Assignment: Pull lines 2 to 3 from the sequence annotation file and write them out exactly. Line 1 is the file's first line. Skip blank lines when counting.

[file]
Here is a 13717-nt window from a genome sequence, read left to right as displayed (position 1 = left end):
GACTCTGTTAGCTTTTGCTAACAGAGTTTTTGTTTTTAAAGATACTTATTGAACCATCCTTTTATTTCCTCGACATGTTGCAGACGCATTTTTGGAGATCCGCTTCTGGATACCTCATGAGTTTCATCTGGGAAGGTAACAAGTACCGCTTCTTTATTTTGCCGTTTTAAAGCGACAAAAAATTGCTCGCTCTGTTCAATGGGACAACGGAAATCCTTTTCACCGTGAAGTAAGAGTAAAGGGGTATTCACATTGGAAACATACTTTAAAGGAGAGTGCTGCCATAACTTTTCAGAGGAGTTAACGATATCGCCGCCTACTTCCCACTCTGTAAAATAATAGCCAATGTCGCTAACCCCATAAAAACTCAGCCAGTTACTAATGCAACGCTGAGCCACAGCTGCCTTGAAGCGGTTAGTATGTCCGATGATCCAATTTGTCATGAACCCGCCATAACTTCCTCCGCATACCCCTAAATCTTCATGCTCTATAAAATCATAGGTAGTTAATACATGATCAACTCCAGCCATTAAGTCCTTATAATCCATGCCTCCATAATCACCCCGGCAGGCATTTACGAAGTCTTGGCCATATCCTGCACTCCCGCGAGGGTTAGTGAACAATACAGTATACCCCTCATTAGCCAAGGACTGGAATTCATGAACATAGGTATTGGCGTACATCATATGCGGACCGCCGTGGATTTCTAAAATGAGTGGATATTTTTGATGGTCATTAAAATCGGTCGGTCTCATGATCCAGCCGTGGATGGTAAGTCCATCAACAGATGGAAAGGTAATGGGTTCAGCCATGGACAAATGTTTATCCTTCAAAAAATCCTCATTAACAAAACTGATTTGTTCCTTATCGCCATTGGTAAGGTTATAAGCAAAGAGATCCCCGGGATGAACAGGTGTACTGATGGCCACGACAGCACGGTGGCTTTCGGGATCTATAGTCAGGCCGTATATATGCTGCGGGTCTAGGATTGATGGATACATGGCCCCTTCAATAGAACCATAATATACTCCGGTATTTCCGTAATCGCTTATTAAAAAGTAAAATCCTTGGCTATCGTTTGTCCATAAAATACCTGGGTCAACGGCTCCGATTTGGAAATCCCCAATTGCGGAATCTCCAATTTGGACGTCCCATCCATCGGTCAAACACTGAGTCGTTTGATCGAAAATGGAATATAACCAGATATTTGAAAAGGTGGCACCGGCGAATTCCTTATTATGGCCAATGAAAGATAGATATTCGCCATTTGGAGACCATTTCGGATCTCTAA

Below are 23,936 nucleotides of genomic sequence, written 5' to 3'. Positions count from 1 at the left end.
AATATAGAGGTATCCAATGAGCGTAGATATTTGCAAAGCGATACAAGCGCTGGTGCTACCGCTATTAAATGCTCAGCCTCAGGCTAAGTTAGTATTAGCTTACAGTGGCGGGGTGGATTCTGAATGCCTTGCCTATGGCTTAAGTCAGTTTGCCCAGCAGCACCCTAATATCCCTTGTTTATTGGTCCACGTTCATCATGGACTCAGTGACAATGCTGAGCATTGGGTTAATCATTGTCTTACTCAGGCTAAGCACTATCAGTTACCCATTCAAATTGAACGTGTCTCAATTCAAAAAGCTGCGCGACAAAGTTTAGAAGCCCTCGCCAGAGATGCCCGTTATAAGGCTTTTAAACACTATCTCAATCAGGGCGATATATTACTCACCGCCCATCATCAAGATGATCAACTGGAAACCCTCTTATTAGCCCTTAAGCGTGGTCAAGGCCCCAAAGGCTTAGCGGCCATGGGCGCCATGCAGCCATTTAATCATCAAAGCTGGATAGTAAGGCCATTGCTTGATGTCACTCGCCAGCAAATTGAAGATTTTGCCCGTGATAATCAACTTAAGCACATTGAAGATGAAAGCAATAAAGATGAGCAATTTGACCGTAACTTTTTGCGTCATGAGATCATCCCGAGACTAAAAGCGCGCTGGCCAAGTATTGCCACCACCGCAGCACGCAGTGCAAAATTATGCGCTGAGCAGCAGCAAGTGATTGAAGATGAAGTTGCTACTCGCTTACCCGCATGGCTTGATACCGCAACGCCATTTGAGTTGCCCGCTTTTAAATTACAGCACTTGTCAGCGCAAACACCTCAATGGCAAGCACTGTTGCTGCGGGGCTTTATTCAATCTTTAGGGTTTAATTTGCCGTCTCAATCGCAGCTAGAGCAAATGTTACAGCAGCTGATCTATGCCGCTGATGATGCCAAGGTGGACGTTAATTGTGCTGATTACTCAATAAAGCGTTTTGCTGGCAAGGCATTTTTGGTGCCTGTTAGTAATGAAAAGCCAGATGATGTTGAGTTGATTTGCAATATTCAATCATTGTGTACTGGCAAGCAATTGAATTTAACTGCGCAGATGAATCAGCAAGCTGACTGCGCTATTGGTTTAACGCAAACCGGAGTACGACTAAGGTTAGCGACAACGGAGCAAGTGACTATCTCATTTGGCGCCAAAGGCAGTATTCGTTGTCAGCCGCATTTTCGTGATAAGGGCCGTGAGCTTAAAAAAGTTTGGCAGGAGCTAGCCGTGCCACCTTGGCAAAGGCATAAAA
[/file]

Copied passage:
GACTCTGTTAGCTTTTGCTAACAGAGTTTTTGTTTTTAAAGATACTTATTGAACCATCCTTTTATTTCCTCGACATGTTGCAGACGCATTTTTGGAGATCCGCTTCTGGATACCTCATGAGTTTCATCTGGGAAGGTAACAAGTACCGCTTCTTTATTTTGCCGTTTTAAAGCGACAAAAAATTGCTCGCTCTGTTCAATGGGACAACGGAAATCCTTTTCACCGTGAAGTAAGAGTAAAGGGGTATTCACATTGGAAACATACTTTAAAGGAGAGTGCTGCCATAACTTTTCAGAGGAGTTAACGATATCGCCGCCTACTTCCCACTCTGTAAAATAATAGCCAATGTCGCTAACCCCATAAAAACTCAGCCAGTTACTAATGCAACGCTGAGCCACAGCTGCCTTGAAGCGGTTAGTATGTCCGATGATCCAATTTGTCATGAACCCGCCATAACTTCCTCCGCATACCCCTAAATCTTCATGCTCTATAAAATCATAGGTAGTTAATACATGATCAACTCCAGCCATTAAGTCCTTATAATCCATGCCTCCATAATCACCCCGGCAGGCATTTACGAAGTCTTGGCCATATCCTGCACTCCCGCGAGGGTTAGTGAACAATACAGTATACCCCTCATTAGCCAAGGACTGGAATTCATGAACATAGGTATTGGCGTACATCATATGCGGACCGCCGTGGATTTCTAAAATGAGTGGATATTTTTGATGGTCATTAAAATCGGTCGGTCTCATGATCCAGCCGTGGATGGTAAGTCCATCAACAGATGGAAAGGTAATGGGTTCAGCCATGGACAAATGTTTATCCTTCAAAAAATCCTCATTAACAAAACTGATTTGTTCCTTATCGCCATTGGTAAGGTTATAAGCAAAGAGATCCCCGGGATGAACAGGTGTACTGATGGCCACGACAGCACGGTGGCTTTCGGGATCTATAGTCAGGCCGTATATATGCTGCGGGTCTAGGATTGATGGATACATGGCCCCTTCAATAGAACCATAATATACTCCGGTATTTCCGTAATCGCTTATTAAAAAGTAAAATCCTTGGCTATCGTTTGTCCATAAAATACCTGGGTCAACGGCTCCGATTTGGAAATCCCCAATTGCGGAATCTCCAATTTGGACGTCCCATCCATCGGTCAAACACTGAGTCGTTTGATCGAAAATGGAATATAACCAGATATTTGAAAAGGTGGCACCGGCGAATTCCTTATTATGGCCAATGAAAGATAGATATTCGCCATTTGGAGACCATTTCGGATCTCTAA

Below are 23,936 nucleotides of genomic sequence, written 5' to 3'. Positions count from 1 at the left end.